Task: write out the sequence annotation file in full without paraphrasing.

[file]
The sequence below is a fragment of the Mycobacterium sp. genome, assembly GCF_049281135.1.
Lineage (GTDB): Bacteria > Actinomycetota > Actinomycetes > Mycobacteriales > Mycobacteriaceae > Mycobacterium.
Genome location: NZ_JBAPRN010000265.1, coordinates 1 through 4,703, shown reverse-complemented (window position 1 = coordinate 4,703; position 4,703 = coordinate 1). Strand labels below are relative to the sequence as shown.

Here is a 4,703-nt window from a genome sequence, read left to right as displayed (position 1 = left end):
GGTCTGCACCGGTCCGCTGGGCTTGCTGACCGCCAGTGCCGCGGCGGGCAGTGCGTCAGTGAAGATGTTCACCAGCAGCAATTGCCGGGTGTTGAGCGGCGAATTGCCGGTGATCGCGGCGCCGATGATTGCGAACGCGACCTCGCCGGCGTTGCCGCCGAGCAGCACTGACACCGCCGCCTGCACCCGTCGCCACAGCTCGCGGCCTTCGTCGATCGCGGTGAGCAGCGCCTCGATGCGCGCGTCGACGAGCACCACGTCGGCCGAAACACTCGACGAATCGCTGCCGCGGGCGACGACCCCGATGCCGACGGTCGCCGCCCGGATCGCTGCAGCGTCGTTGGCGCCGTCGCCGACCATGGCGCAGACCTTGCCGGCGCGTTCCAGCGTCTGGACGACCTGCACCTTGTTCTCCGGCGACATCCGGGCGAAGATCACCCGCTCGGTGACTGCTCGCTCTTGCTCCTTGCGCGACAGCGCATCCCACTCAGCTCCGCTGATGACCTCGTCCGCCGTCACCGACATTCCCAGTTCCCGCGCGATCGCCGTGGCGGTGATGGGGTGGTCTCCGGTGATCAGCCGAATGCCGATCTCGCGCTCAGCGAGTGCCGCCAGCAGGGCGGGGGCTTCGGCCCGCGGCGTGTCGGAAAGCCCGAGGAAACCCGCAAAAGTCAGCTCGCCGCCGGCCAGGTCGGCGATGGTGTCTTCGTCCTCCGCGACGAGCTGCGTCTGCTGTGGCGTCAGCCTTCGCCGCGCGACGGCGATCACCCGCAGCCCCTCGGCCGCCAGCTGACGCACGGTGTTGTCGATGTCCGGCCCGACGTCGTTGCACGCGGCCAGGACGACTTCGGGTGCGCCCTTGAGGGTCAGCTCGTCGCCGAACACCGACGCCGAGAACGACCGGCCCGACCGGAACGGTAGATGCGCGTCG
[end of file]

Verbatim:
The sequence below is a fragment of the Mycobacterium sp. genome, assembly GCF_049281135.1.
Lineage (GTDB): Bacteria > Actinomycetota > Actinomycetes > Mycobacteriales > Mycobacteriaceae > Mycobacterium.
Genome location: NZ_JBAPRN010000265.1, coordinates 1 through 4,703, shown reverse-complemented (window position 1 = coordinate 4,703; position 4,703 = coordinate 1). Strand labels below are relative to the sequence as shown.

Here is a 4,703-nt window from a genome sequence, read left to right as displayed (position 1 = left end):
GGTCTGCACCGGTCCGCTGGGCTTGCTGACCGCCAGTGCCGCGGCGGGCAGTGCGTCAGTGAAGATGTTCACCAGCAGCAATTGCCGGGTGTTGAGCGGCGAATTGCCGGTGATCGCGGCGCCGATGATTGCGAACGCGACCTCGCCGGCGTTGCCGCCGAGCAGCACTGACACCGCCGCCTGCACCCGTCGCCACAGCTCGCGGCCTTCGTCGATCGCGGTGAGCAGCGCCTCGATGCGCGCGTCGACGAGCACCACGTCGGCCGAAACACTCGACGAATCGCTGCCGCGGGCGACGACCCCGATGCCGACGGTCGCCGCCCGGATCGCTGCAGCGTCGTTGGCGCCGTCGCCGACCATGGCGCAGACCTTGCCGGCGCGTTCCAGCGTCTGGACGACCTGCACCTTGTTCTCCGGCGACATCCGGGCGAAGATCACCCGCTCGGTGACTGCTCGCTCTTGCTCCTTGCGCGACAGCGCATCCCACTCAGCTCCGCTGATGACCTCGTCCGCCGTCACCGACATTCCCAGTTCCCGCGCGATCGCCGTGGCGGTGATGGGGTGGTCTCCGGTGATCAGCCGAATGCCGATCTCGCGCTCAGCGAGTGCCGCCAGCAGGGCGGGGGCTTCGGCCCGCGGCGTGTCGGAAAGCCCGAGGAAACCCGCAAAAGTCAGCTCGCCGCCGGCCAGGTCGGCGATGGTGTCTTCGTCCTCCGCGACGAGCTGCGTCTGCTGTGGCGTCAGCCTTCGCCGCGCGACGGCGATCACCCGCAGCCCCTCGGCCGCCAGCTGACGCACGGTGTTGTCGATGTCCGGCCCGACGTCGTTGCACGCGGCCAGGACGACTTCGGGTGCGCCCTTGAGGGTCAGCTCGTCGCCGAACACCGACGCCGAGAACGACCGGCCCGACCGGAACGGTAGATGCGCGTCG